According to those who track fraud trends, social media influencers who sell fraud tips and guides online are the new black.
On the way to the latest "it" accessory, influencers are selling their methods at full speed and adorning the availability of "fullz", which is a slang for information intended to harm individuals, banks and retailers, according to a BBC report .com.
With fullz in hand, fraudsters can follow the steps in the guides to make online purchases or even take out a loan in someone else's name. The information often comes from phishing scams that pretend to be from legitimate sources and trick people into revealing their personal information, according to the report.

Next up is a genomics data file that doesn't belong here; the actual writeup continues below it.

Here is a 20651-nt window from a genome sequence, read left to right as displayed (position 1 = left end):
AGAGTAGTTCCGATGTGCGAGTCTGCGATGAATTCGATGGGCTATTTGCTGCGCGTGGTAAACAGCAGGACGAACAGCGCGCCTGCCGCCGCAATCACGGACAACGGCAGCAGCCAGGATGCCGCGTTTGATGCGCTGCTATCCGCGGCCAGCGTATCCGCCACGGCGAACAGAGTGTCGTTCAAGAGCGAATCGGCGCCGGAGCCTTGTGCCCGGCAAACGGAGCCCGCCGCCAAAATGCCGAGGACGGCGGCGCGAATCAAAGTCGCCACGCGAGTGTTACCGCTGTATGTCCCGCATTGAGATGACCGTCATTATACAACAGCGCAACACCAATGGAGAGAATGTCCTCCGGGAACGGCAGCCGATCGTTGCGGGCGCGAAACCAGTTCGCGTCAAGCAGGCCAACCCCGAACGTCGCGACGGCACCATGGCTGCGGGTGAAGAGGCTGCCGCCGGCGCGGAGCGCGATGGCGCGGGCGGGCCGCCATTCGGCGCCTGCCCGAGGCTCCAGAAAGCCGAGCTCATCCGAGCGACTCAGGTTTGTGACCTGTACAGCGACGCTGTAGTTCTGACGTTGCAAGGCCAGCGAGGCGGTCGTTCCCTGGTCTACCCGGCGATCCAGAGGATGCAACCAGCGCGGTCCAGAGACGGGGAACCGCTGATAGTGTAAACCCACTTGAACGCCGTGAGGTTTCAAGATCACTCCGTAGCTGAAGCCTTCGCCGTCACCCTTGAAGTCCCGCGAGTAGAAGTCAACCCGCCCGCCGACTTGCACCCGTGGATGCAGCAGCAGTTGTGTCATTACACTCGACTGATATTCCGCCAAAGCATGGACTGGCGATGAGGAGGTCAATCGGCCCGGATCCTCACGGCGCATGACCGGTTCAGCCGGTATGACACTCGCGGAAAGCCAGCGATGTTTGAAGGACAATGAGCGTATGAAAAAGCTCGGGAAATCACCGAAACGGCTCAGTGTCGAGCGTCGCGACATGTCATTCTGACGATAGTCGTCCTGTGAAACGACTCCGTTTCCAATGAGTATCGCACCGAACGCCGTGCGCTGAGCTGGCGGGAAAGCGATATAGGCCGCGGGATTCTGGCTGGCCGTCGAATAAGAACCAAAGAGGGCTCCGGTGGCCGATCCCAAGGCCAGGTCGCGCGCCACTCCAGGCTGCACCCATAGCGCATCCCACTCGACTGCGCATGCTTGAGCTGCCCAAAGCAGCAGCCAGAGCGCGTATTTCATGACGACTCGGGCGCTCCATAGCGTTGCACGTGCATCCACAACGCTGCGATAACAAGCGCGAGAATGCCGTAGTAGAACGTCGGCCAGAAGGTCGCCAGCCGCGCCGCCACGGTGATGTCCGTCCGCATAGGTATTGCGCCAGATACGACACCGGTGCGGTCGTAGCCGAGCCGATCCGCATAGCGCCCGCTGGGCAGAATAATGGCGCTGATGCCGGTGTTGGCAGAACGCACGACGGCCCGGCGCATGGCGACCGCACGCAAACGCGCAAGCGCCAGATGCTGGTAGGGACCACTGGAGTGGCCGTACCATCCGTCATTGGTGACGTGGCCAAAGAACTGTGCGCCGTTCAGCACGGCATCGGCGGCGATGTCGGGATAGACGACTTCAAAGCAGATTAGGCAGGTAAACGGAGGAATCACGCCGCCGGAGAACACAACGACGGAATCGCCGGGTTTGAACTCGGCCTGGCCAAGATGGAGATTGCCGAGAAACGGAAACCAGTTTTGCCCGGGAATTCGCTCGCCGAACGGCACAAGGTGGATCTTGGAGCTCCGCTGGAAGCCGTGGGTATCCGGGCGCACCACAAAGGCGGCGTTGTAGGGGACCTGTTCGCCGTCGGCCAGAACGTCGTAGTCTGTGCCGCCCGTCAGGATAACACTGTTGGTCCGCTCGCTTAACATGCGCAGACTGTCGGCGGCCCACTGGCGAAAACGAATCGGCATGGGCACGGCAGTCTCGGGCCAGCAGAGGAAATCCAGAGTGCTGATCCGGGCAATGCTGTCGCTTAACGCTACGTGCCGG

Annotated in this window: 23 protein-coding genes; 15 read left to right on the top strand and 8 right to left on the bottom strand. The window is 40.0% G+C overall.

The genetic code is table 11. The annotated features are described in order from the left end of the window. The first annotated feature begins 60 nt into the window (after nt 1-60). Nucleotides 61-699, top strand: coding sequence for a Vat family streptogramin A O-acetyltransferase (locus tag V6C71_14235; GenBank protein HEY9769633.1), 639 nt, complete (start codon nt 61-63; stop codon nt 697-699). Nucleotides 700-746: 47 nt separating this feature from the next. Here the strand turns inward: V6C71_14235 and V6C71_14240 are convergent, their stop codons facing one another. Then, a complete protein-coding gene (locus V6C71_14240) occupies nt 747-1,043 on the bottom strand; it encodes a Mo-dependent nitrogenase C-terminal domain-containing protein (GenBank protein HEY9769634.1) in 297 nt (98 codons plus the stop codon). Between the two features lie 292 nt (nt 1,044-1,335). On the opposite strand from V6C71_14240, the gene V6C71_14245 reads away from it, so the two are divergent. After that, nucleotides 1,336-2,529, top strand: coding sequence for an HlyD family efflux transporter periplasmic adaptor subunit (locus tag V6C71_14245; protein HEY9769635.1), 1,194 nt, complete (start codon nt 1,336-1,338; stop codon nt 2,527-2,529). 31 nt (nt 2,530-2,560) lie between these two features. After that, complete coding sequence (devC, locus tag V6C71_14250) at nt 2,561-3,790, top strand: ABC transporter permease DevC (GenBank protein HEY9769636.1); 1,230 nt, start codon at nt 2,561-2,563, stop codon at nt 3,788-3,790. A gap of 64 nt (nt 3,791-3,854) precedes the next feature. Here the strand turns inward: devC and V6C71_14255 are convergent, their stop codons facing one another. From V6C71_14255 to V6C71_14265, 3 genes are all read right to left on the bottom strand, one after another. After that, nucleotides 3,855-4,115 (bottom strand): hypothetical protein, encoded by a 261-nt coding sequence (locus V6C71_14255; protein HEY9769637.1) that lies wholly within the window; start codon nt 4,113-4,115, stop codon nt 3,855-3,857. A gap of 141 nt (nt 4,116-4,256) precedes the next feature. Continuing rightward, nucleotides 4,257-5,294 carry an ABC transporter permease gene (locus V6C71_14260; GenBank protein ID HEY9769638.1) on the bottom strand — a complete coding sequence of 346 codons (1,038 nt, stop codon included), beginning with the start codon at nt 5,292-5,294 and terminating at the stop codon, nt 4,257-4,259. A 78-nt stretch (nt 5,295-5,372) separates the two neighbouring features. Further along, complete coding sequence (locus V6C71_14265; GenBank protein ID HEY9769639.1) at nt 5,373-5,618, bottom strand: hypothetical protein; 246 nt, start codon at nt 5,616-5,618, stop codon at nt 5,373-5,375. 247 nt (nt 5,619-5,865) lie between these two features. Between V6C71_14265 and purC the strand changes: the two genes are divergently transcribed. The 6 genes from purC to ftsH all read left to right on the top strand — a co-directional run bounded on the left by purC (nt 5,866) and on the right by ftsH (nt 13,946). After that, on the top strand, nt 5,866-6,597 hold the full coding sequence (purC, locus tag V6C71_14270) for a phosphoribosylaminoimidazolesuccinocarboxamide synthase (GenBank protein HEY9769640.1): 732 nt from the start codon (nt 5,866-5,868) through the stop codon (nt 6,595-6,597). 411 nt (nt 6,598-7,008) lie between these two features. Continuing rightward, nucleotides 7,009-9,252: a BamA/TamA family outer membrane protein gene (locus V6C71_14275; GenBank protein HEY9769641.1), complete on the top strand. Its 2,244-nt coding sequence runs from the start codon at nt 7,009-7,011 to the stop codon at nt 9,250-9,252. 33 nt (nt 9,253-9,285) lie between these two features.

TikTok, Twitter, Facebook, Snapchat, Instagram and YouTube all told the BBC that they did not allow fraud on their platforms and said that they "took fraud very seriously and were constantly dealing with criminal content."
Still, the report asks the question: can social media companies take down posts faster than they are posted? [1